“The novel’s deft elaboration of the daily life of its characters will for returned volunteers spark the recollection of events now thirty plus years past. Although Kennedy claims that Sakra and the characters, situations, incidents and institutions are fictional, they clearly draw on his experiences as a Peace Corps Volunteer in Ghana in the sixties. And while Sakra could be Ghana, the war that envelops the volunteers during the second half of the novel bears more than a passing resemblance to the Biafran conflict.

“The perils of Iraq nation building now focuses our collective mind, and religious and cultural conflict still brews in Nigeria. Both Nigeria’s and Iraq’s situations arise at least in part out of the colonial decision to throw together disparate, antagonistic tribal groups, without, when the colonies became independent countries, effective pre-independence smoothing of tribal jealousies.”

David Strain, Nigerian Peace Corp Volunteer (63–66)
in the Friends of Nigeria Newsletter – Winter 2004

“The coinciding of this book’s publishing with the Dayton Daily News’ series on Peace Corps safety surely will bring the ultimate security lapses of Mr. Kennedy’s PC/Sakra to many readers’ attention. RPCVs, particularly from Africa, will find much familiar in the customs and trials of daily life. Perhaps more interesting than either of these themes, however, figures the emotional evolution of some of the male Volunteers. Consciously models of cultural sensitivity, they nevertheless run up against the unanticipated independent perspectives of their respective lovers.”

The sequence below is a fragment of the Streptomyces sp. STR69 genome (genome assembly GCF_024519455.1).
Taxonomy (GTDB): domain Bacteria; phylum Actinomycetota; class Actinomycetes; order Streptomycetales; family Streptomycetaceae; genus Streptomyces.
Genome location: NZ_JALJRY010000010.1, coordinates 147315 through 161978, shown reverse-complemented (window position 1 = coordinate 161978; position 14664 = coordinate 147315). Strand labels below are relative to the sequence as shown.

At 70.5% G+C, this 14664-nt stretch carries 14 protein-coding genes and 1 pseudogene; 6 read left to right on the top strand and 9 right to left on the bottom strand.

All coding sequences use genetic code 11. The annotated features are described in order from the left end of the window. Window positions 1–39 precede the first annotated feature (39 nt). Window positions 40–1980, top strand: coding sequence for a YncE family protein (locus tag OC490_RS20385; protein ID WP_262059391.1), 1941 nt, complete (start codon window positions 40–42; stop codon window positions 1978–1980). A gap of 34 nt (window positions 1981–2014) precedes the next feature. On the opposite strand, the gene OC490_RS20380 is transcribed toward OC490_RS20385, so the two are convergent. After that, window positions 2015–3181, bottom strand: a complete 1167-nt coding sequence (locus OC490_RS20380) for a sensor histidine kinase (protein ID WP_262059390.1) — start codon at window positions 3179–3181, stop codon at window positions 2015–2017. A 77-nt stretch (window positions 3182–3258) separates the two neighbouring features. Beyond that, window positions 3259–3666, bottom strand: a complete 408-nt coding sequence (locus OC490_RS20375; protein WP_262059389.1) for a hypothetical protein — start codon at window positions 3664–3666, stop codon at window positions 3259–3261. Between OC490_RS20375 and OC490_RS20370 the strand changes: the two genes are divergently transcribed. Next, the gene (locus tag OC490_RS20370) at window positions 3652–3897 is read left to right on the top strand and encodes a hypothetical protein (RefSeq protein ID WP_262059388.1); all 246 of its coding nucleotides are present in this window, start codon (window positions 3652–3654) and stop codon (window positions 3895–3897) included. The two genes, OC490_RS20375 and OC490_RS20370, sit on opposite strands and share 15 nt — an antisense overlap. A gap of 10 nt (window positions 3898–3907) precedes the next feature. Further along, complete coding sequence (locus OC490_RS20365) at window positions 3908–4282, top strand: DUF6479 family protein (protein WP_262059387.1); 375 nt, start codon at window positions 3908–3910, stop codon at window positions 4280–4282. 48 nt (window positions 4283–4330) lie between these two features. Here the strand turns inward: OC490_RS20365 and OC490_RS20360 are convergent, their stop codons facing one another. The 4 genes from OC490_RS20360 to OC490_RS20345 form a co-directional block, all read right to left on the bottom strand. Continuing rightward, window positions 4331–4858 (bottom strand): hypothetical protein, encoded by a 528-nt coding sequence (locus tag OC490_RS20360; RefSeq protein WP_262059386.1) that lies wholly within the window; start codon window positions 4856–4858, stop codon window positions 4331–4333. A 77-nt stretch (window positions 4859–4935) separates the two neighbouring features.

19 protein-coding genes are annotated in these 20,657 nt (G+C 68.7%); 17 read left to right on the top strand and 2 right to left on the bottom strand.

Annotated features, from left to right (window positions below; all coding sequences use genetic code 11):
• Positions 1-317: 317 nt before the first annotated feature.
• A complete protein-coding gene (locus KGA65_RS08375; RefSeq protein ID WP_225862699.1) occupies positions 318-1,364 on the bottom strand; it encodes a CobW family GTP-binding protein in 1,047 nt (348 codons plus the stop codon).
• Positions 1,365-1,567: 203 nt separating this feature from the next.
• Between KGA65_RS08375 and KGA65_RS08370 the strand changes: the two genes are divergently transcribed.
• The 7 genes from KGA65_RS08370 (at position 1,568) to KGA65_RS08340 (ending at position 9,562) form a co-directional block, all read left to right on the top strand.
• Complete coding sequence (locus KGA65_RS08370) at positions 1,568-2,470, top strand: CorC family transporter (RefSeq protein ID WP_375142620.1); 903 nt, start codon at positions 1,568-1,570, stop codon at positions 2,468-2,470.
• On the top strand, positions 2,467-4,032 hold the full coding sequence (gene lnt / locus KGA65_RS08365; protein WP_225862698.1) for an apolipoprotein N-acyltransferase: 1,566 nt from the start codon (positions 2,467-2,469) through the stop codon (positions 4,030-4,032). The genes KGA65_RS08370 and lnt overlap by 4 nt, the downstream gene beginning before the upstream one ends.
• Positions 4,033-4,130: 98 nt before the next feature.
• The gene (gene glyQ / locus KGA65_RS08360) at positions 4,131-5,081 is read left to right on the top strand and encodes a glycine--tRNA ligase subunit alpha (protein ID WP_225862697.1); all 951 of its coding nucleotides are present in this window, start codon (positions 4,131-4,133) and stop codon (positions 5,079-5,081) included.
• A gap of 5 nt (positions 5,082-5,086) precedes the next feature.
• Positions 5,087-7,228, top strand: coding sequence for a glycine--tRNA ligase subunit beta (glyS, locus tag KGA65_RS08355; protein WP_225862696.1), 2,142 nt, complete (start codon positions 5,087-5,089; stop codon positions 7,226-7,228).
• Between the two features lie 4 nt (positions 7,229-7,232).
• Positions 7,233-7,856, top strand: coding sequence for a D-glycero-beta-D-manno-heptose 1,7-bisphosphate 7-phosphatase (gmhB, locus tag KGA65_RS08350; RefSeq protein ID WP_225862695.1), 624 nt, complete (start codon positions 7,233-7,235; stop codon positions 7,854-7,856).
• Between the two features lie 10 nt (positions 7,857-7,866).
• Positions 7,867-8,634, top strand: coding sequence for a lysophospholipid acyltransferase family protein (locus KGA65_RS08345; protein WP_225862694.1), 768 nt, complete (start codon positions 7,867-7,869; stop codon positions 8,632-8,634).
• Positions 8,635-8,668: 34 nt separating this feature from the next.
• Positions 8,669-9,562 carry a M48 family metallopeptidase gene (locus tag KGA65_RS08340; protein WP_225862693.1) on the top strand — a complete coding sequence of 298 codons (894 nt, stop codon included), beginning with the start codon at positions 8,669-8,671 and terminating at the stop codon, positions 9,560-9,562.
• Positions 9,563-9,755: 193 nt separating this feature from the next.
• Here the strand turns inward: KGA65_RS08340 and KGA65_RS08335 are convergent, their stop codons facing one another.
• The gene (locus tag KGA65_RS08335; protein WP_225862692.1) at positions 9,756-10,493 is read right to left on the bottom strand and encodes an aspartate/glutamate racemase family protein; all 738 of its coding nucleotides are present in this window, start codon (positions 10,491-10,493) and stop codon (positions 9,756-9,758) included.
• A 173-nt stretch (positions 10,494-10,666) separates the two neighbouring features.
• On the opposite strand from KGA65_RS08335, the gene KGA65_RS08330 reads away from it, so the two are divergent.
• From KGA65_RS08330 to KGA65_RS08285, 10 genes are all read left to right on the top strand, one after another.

Brian D. Stettner, CORVA NEWS

“I work in many nursing homes in the surrounding Franklin County area and encounter many people who work there who are from West Africa. You have given me a new perspective in relating to them, and their perhaps plight of divisions, prejudices and in being away from the land, their tribe, their home.”

Tina Thonnings Gratitude, Columbus, Ohio

“I completed your book and enjoyed it very much. I am not a qualified literary critic (although I was an English major many years ago at UNC), but I found it to be very well crafted. You lull the reader into the peaceful routine setting and culture of the 1960s African Peace Corp experience and gradually build the intensity into wartime and personal drama. I couldn't put the book down for the last 100 pages or so.”

Tom Cathey, Florida

"A gripping must read book for anyone contemplating life in a different culture. A true eye-opener which helps us to examine our own ideas. 'The Last Lorry' takes us for a non-stop ride through another world."

Joanne Marti, Information Technology Manager, Puerto Rico

"Engrossing. An engaging adventure and examination of culture, history, and the complexity of personal motivation as seen through the eyes of a fellow Mathematics teacher. A surprising look at where our best intentions can lead us."

Marjorie M. Barreto, Mathematics Instructor, Puerto Rico

“Thank you for your book, I enjoyed it immensely. I realized that any novel with a title of ‘last’ followed by a form of transportation to (or from) some destination will involve some grim scenes. So I truly enjoyed the first three chapters which had me laughing right out loud. Then there were parts which left me close to tears, and few times I put it aside to delay reading about the violence I knew was coming. Great job.”

Russ Hodges, Cullowhee, NC

“This book is like being there.”

Old Bill, Boonville, NC